Phyllis Diller, Shock Trooper

Screen shot from Phyllis Diller's video on her Spice Girls Auditions. This was first posted at 11:45 a.m on August 21, 2012 and updated at 1:18 p.m.  I'm still working on the post, but need to leave to get some lunch, so check back.

I'm not sure the year of this video of Phyllis Diller, uploaded to YouTube in 2006. Although the dress style of the audience looks like something out of the 1960s and Mad Men, the British pop group, The Spice Girls, formed in 1994 and released their debut single on (the ironically titled) label Virgin Records two years later. Since Phyllis Diller was born in 1917 (two years before my late mother), that would have made her at least 79 when this was filmed.


Phyllis, in Ovid's Heroides, is the mythic woman who threatens to kills herself after  thinking she has been spurned by her lover.  The name would seem more apt for someone who promoted traditional roles for women, such as Phyllis Shaffley.  Diller, rather, was an iconoclast, who who broke into the then-male field of standup comedy, paving the way for the likes of Roseanne Barr.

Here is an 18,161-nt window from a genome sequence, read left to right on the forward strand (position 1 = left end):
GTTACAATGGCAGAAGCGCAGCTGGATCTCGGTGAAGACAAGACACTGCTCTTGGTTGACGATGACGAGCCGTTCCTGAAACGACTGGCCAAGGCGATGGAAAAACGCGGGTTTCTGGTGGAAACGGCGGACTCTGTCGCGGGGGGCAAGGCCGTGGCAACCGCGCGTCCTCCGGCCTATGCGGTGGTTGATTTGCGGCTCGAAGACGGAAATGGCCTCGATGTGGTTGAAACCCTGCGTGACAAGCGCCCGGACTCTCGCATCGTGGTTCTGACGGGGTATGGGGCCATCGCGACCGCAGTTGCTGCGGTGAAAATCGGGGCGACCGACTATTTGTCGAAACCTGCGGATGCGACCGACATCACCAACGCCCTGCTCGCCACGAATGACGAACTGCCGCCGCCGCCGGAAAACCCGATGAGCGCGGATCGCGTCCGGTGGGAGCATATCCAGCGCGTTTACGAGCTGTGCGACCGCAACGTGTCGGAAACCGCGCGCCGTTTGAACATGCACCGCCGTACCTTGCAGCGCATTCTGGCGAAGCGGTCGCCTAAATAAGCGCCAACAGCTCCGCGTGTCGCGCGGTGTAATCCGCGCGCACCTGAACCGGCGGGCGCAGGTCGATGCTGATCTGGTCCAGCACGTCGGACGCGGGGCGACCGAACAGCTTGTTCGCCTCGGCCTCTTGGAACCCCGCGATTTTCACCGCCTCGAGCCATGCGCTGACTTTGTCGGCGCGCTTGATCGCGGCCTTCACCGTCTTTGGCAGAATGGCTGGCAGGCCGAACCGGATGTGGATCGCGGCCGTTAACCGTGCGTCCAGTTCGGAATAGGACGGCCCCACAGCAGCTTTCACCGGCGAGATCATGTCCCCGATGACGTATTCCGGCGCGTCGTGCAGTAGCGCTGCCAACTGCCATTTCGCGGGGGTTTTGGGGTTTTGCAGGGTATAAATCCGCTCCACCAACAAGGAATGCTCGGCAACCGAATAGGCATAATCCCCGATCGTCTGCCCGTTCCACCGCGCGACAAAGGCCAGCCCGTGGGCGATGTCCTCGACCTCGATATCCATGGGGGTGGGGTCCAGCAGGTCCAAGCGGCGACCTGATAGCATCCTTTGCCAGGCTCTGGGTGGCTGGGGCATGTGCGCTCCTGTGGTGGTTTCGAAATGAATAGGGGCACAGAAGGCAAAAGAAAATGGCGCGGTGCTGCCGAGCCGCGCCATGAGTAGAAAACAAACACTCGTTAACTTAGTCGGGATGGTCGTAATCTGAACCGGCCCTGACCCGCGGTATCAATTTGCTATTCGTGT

It's appropriate to call her a pioneer.  But in the broader sense. American Heritage Dictionary tells us the word derives from the French word pionnier and before that the Old French peonier, meaning a foot soldier. It comes from the Latin pedon--one who has broad feet. The word has several meanings, but the one closest to this this derivation is the third one, "A soldier who performs construction and demolition work in the field to facilitate troop movements." Other meanings include one who "ventures into unknown or unclaimed territory to settle", who "opens up new areas of thought...or development" and in ecology, a species that "establishes itself in a previously barren environment." Yes, Phillis Diller was pioneer, but she was more--she was a soldier, she was a shock trooper.